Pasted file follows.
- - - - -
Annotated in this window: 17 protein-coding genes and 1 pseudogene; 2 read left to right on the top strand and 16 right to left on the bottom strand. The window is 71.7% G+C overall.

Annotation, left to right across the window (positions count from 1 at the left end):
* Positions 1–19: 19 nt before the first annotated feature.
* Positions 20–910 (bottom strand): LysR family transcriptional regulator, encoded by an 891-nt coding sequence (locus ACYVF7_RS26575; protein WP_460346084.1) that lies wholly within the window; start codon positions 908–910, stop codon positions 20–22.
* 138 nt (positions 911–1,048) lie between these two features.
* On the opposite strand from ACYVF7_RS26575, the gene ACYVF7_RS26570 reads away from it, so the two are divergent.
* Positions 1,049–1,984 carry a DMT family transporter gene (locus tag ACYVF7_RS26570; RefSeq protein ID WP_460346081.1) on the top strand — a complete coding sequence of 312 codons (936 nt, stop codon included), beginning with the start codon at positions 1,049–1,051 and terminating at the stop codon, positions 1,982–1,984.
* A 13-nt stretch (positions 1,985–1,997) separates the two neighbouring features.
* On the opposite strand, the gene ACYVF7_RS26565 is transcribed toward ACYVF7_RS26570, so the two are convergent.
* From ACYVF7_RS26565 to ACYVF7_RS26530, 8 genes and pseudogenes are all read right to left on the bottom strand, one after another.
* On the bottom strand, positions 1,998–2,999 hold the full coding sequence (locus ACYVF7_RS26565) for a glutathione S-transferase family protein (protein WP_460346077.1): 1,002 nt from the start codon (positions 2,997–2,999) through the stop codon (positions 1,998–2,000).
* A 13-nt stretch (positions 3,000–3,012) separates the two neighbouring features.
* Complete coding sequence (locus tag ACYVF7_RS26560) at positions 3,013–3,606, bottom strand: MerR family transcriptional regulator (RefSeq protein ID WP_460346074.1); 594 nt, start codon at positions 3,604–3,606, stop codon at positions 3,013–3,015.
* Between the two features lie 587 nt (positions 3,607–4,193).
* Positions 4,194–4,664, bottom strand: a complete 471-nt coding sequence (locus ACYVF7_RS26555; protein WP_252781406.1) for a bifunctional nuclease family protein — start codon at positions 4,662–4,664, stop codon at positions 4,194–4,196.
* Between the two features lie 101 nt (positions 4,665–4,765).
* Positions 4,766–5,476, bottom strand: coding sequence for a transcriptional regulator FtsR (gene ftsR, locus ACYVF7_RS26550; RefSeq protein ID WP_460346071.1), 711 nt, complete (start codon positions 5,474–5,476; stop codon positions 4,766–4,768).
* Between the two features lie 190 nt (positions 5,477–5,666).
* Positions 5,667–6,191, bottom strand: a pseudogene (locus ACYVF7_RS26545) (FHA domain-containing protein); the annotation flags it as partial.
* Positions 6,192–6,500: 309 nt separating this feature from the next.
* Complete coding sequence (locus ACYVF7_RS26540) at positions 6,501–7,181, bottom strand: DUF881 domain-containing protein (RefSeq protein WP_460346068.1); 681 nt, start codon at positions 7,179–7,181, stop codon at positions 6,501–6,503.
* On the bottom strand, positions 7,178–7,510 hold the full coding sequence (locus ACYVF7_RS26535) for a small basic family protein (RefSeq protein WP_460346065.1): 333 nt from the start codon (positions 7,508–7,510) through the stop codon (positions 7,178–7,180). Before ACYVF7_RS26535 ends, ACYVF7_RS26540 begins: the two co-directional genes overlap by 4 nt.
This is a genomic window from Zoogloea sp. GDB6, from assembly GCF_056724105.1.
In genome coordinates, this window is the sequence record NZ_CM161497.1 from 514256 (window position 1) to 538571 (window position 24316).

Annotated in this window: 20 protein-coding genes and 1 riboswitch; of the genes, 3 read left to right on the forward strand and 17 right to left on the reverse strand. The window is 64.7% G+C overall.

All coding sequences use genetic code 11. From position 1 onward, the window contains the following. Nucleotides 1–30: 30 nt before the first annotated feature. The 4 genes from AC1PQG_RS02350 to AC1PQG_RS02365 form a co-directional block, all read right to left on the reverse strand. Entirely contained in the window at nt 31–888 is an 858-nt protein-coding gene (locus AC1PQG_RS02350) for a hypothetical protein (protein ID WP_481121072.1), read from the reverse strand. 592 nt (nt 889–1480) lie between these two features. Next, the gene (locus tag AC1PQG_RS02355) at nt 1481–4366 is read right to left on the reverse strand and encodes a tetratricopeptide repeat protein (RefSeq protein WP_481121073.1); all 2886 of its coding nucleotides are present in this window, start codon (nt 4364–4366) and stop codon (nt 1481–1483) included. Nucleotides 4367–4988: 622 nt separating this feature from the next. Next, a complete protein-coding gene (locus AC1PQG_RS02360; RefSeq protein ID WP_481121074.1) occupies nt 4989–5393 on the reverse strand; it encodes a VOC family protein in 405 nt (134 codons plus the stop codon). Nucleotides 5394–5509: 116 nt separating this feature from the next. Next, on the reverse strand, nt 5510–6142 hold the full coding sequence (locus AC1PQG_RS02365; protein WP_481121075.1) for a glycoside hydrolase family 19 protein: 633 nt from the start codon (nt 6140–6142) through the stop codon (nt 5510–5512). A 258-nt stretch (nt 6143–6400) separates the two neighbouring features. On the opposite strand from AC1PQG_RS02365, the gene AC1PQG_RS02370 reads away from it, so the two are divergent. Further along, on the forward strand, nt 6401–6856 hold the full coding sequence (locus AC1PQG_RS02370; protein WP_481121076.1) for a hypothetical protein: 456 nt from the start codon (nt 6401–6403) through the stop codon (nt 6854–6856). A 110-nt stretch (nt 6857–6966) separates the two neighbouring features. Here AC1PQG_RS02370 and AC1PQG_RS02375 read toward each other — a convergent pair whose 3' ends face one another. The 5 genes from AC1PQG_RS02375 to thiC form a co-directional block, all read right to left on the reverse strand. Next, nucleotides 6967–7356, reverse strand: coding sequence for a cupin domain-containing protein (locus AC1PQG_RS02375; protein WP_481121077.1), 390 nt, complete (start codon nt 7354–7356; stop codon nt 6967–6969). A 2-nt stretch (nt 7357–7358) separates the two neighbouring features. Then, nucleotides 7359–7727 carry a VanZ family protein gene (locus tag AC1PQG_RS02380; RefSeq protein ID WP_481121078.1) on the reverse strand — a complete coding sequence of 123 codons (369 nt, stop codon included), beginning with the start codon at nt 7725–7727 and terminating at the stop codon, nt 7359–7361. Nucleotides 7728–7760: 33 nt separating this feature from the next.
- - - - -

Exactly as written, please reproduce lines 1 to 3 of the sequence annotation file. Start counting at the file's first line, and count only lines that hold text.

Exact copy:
Annotated in this window: 17 protein-coding genes and 1 pseudogene; 2 read left to right on the top strand and 16 right to left on the bottom strand. The window is 71.7% G+C overall.

Annotation, left to right across the window (positions count from 1 at the left end):
* Positions 1–19: 19 nt before the first annotated feature.